“When you work in the private sector, it’s pretty straight forward,” she says. “It’s all about return on equity and what you give back to the shareholders. But when you work in the public sector like the Fed you’re working for the public good. You’re trying to raise the boats of many, not just a few.”

Van Meter was 45, married and with two sons when she enrolled in Booth’s Executive MBA Program and credits it with re-energizing her career.

“At that point, I had sort of plateaued,” she said. “I had gotten to the level of vice president in the organization and really wanted to become a member of the executive committee, but found out that one of the things holding me back was that I did not have a graduate degree. Booth was the only school I applied to. I either had to go for the brass ring or not do it at all, and for me a degree from Booth was the brass ring.”

In 2007, brass ring in hand, Van Meter was named a member of the executive committee for the Seventh Federal Reserve District.

At the keynote luncheon, Van Meter shared career advice—not only on how women leaders can advance their own careers—but how they can mentor people all around them by being generous with their experience and their insights.

Here are her four top tips:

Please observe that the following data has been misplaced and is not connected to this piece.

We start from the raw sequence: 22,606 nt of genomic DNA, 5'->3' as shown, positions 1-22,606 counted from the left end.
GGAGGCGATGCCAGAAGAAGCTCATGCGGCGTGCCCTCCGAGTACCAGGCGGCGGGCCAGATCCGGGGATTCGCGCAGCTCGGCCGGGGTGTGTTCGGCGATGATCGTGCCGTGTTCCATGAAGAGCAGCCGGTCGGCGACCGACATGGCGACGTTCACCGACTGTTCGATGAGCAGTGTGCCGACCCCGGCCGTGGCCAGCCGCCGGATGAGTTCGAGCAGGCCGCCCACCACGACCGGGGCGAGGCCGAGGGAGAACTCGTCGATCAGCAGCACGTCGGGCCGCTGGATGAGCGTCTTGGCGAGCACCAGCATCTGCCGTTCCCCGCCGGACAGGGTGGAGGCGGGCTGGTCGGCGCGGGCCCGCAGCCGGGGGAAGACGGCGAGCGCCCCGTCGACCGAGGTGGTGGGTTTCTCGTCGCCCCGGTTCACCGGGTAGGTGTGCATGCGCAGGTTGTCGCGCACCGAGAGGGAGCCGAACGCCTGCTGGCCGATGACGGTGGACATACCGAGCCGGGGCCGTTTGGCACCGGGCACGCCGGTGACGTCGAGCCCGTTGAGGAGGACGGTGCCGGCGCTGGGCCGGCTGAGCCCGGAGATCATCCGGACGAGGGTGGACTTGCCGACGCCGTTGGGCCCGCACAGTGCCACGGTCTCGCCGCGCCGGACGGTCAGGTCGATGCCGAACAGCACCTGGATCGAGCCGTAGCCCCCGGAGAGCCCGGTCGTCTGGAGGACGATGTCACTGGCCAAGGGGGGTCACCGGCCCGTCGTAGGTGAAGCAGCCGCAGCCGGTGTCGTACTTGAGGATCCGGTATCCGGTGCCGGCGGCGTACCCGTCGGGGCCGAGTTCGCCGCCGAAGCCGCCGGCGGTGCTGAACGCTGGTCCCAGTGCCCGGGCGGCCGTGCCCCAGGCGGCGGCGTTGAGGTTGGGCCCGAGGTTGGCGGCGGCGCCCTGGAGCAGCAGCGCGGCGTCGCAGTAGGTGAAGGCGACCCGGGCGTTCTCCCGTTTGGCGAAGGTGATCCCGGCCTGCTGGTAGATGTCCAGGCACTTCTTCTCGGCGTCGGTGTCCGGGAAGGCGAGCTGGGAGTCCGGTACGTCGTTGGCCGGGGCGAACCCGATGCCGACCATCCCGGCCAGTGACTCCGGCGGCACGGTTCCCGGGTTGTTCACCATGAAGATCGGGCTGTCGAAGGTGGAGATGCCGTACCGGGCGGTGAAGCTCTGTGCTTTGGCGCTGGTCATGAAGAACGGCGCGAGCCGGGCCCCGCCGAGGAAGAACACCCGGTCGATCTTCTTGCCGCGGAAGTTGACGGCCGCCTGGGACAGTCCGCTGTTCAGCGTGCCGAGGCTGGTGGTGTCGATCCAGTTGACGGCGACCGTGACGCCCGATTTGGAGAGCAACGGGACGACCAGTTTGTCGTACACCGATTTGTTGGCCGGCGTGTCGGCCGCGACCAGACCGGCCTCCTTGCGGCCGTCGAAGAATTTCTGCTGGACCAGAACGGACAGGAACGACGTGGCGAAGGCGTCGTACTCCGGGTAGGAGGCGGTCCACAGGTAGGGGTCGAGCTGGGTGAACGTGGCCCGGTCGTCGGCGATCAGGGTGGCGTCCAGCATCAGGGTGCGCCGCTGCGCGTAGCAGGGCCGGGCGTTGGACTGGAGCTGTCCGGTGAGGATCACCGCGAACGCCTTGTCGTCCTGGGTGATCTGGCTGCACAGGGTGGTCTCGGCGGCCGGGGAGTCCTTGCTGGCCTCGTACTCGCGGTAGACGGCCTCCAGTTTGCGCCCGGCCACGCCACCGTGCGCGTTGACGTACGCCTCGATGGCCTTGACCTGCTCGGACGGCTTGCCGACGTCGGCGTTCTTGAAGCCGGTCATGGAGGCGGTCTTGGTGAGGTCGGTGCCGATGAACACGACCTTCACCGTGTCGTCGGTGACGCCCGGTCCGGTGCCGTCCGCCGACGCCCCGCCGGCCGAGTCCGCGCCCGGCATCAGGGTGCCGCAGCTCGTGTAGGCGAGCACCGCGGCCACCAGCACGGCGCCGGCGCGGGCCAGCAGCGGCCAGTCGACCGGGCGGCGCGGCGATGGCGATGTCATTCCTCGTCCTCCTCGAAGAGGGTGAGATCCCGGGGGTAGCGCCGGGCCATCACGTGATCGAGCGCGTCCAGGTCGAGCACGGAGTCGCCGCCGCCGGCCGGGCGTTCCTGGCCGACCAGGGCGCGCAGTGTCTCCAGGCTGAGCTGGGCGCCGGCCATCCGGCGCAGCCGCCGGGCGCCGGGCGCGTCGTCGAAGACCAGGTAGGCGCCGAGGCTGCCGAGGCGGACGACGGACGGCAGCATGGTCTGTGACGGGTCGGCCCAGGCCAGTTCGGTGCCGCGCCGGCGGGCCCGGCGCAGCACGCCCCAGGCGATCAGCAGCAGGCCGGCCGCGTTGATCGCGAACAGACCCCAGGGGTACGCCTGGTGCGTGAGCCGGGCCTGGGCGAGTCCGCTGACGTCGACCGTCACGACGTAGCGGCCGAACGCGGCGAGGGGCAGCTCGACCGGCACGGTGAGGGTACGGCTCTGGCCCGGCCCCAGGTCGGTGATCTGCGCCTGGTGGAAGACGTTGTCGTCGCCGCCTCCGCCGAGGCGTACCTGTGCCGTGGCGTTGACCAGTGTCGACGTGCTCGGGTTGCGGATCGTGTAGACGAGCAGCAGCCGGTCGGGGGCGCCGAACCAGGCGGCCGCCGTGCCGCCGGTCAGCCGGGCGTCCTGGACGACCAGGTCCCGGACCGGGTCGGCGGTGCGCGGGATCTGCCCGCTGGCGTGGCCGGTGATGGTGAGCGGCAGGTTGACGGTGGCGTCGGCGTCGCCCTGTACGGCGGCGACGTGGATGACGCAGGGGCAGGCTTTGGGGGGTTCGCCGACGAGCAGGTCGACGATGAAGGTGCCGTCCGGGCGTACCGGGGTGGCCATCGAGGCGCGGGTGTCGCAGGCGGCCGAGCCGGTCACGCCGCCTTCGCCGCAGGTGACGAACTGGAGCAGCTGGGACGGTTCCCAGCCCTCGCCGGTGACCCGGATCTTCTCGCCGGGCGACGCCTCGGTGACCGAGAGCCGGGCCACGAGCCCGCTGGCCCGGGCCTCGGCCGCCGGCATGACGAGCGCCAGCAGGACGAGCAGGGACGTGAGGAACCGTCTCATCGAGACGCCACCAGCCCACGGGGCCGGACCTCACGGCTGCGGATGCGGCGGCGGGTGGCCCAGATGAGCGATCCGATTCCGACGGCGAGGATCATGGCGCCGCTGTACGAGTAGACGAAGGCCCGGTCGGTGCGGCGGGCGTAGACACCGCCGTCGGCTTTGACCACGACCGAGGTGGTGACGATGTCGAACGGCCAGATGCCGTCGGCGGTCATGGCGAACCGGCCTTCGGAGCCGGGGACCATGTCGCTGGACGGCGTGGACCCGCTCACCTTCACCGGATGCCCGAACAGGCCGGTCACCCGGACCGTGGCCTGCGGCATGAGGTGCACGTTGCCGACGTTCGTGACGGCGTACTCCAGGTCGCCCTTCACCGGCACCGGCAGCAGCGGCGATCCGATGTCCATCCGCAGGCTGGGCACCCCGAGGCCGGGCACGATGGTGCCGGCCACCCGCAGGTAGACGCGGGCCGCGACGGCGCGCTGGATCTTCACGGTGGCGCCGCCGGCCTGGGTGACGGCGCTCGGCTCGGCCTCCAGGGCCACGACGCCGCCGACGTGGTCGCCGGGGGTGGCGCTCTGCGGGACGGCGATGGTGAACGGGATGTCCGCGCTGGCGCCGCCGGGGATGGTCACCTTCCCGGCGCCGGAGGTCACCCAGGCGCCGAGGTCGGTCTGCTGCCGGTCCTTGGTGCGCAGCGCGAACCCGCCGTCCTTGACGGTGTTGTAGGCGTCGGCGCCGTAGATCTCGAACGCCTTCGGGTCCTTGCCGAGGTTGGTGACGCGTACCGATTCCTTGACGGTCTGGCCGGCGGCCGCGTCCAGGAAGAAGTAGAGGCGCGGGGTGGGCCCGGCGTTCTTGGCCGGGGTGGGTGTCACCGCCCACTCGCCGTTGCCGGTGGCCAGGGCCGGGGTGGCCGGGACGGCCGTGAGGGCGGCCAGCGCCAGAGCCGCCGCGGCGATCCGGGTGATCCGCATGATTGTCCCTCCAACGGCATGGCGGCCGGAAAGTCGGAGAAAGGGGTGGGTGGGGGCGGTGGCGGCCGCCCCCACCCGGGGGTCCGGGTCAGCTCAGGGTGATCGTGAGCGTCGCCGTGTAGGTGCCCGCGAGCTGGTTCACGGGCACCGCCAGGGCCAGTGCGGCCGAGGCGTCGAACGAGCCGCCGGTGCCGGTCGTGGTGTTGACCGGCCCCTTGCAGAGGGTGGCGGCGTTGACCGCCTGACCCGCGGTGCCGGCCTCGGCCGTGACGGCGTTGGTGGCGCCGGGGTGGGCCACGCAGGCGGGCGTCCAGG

• Don’t be afraid to take a backward or lateral move to a higher goal. “Right out of college I worked in the Detroit office of the Chicago Fed for a senior officer named Bob Fitzgerald. Bob saw some kind of raw talent in me, and when I wanted to move into the officer ranks, he told me I needed leadership experience. He thought the best way for me to get it would be to take an assistant manager position on the night shift. There were a lot of negatives. The hours were midnight to nine in the morning or so, and it also involved going from a grade 16 job back to a grade 14 job. But that job is what propelled me into leadership.
  • Don’t hang back because you don’t know all the answers. “I’ve had a lot of different roles -- sales and marketing, operations, CFO and chief diversity officer – and for most of them I didn’t know what I was doing when I started them. I would encourage you to do the same. Men are very adept at taking on roles that they are not prepared for. Women tend to be much more tentative. Don’t ever hold yourself back because you only know 75 percent or even 50 percent of what you need to know for a job. You’ll learn. You’ll fall down, but you’ll get through it and you will succeed if you surround yourself with great people – especially people who are smarter than you.”

  • Keep the personal touch. “I still have the hand-written notes that one of my bosses, Bill Conrad, wrote to me about every promotion I got, when I lost my parents, and when I retired. They mean so much. The way to engage employees is to engage ourselves with them.”

  • Reach beyond your comfort zone. “When I found out that I was coming here (to speak at Booth ), I came out a few days earlier and connected with a lot of people that I had had the great honor and privilege of helping in their careers. I met with a black male, a Jewish male, a Latino male, two lesbian women, a number of white women, a number of black women. These are all people, individuals, I have mentored or sponsored throughout my career. These weren’t all just black women like myself. You’ve got to reach out beyond your comfort zone and expand where you share your blessings and your privilege.”

--By Robert Sharoff